“¦ was installed at the same time as the aforementioned nut job, above. So far, and after only a quick audition in the store, it is all I expected it to be: like an acoustic guitar with a pick-up on it.
Let me be clear: the sound of an acoustic guitar with a pick-up, of whatever flavour, is not something I expect ever to quicken the pulse. I have not heard any that hasn’t imparted a certain”¦ ah”¦. grittiness to the sound. Anyway, “loud acoustic guitars” is almost a contradictio in adjecto – it’s not their natural state. Even when carefully mic’d they sound unrealistic if even just because they are loud. Still, it’s a means to an end (to allow me to play place where there is much “ambience”) without having to haul another mic and a PA (been there – done that). So it’s a wee compact acoustic amp which will take a mic for the voice that will do for me.
For the time being, I can pop along to open mics where the rock guys play and plug in and get it all “under my fingers”. Then I’ll need to buy one of them compact acoustic amplifier thingies. Oh, and a mic – and stand. Not forgetting I also need to figure out which EQ and compressor is good to get for this application. On the other hand, I’ve got an old Lexicon reverb unit which will serve for songs written specially for the Taj Mahal, or when I’m playing in a carpet factory. So, I’m almost set. Ready to rock’n roll. As they say. Yup.
The pick-up in question is a K&K Pure Western Mini. And In case you’re wondering: no, I’m not going to be putting any pick-up on my OM-28V. Waverly tuners? You bet!
From time to time I receive advice or comments from other musicians that this or that song of mine would suit an ensemble arrangement of some kind; a bass here, some percussion there, perhaps a fiddle or a wind instrument”¦
I’ve no doubt that much may be done to provide some ear candy over some of my songs; solo guitar and voice is hardly mainstream mass consumption and the buying public continues to expect a pretty full arrangement and production. A full CD of acoustic guitar and vocal might make them feel short-changed or unsatisfied, somehow – or they might find it just plain boring.
Well, I have considered it and have even played around with recording a bass guitar and hand percussion on some of my songs a few years ago. And in the dark days of the early ’80s two of the songs on I Can See Dover were actually given the full band treatment – raunchy electric guitars, and all. These two were actually recorded as demos and only ended up on Dover when they failed to attract any interest from record companies. I have done another couple of demos with backing singers, a fiddle, and a bass guitar (Red John, The Spaniard and Pandora) but they exist now only on my hard drive as curiosities and will not be published.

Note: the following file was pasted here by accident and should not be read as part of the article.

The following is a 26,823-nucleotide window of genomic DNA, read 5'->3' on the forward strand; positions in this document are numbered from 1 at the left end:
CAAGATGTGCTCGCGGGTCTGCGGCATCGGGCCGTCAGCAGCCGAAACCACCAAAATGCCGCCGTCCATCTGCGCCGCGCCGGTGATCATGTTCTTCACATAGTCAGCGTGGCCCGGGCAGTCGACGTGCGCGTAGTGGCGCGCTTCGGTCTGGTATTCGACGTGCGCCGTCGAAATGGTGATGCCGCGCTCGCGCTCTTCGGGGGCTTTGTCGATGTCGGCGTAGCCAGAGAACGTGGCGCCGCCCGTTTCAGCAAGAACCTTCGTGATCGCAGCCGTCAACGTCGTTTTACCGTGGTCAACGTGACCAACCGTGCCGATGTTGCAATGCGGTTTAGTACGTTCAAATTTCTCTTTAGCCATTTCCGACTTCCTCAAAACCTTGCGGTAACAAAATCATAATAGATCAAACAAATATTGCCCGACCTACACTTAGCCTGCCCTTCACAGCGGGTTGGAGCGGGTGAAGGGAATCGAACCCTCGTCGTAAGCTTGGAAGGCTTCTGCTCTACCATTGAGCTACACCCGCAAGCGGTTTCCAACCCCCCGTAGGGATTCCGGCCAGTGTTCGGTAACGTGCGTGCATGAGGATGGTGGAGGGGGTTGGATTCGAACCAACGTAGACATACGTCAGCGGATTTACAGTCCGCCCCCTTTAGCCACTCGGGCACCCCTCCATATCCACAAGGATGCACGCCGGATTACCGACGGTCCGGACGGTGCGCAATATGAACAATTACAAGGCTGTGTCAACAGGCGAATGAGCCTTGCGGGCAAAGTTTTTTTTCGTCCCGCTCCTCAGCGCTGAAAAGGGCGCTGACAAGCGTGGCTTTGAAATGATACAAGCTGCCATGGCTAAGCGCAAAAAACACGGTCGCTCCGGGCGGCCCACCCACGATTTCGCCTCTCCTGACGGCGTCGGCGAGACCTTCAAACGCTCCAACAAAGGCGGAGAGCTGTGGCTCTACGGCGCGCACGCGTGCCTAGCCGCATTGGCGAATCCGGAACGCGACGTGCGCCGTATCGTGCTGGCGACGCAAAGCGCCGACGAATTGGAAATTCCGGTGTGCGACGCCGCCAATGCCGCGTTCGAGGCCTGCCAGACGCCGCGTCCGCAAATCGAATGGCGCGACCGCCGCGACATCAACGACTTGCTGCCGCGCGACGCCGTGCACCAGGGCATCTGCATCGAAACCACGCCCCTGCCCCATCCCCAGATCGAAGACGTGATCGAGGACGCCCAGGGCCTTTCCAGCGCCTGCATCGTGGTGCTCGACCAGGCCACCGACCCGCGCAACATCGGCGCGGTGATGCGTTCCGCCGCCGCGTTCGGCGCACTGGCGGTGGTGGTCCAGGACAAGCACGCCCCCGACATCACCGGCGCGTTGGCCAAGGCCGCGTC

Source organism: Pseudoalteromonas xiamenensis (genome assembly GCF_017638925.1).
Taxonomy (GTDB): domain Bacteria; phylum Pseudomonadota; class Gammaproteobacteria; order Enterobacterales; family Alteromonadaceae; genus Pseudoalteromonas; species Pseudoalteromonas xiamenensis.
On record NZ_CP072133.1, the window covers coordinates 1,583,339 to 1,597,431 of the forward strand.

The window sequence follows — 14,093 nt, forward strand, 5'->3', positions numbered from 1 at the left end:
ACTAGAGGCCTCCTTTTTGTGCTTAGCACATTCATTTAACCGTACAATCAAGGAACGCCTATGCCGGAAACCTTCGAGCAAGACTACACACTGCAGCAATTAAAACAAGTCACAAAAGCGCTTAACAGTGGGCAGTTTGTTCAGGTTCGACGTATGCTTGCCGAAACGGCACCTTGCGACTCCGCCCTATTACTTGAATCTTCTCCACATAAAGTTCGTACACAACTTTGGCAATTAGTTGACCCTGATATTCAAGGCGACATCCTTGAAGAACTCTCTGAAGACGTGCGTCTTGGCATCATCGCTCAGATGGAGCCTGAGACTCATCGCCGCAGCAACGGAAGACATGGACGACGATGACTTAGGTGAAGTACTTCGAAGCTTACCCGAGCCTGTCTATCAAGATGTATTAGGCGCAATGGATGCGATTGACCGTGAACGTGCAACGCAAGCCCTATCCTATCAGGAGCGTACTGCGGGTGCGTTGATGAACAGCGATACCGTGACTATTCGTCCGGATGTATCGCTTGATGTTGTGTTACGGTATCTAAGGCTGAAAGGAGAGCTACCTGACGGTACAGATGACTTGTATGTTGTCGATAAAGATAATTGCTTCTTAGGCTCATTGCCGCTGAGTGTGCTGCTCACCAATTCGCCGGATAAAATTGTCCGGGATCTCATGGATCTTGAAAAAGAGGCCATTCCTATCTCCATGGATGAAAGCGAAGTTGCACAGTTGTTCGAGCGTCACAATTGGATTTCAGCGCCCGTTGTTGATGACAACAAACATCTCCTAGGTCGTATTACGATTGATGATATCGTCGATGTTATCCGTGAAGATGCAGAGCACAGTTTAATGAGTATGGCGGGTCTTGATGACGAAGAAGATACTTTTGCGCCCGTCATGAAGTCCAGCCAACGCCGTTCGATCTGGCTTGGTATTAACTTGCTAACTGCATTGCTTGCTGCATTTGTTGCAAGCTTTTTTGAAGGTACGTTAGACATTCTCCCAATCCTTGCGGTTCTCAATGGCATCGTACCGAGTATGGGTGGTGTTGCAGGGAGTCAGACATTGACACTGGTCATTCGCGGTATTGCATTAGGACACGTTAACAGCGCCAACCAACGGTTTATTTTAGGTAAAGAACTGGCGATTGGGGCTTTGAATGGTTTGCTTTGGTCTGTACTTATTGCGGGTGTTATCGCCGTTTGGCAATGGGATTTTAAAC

But that’s the extent of it. And I do have a reason for keeping it all solo these days despite the commercial disadvantages, namely, my playing style is fairly full insofar as there are many notes per bar! This is particularly true in my up-tempo songs and I have even coined the term “gatling-gun” to describe it for promotional purposes. I think I may have developed this style to compensate for perceived gaps that otherwise would be filled out by playing in an ensemble. Other instruments now would just make it all sound congested and messy in these cases.
Also, it’s also a lot less work being solo. Heh!
Getting to grips with some new titles is always interesting for its own sake – but it also refreshes the ears if they’ve been only fed a diet of familiar sounds and songs thereby slowly losing critical acumen. At another level, there’s the odd effect caused by continuously recording and mixing solo acoustic guitar and vocal. That kind of presents my ears with a pretty constant sonic palette and while that’s great for becoming sensitive and attuned to subtle nuances, it does become make me feel satiated with that sound world and in need of some contrast.
An easy short term fix is just to slip in a CD in the hi-fi for some sonic wash and rinse, but from time to time a real break is needed; some distance between the recording (say) and the mixing and the “auditioning”. It’s at this time I’ll explore swing jazz or immerse myself in some Sibelius or Mahler, or get out some maps and plan some days in the hills. I may even take a look at the TV but I always end up staring at twenty-four hour news channels or endlessly scrolling the schedules. Occasionally, a favourite movie DVD will get spin…
But not too long and I’m back in the chair again, mulling over that soundworld and trying to hear it with someone else’s ears. Just a guy with a guitar: who’d have thought it would be so involved?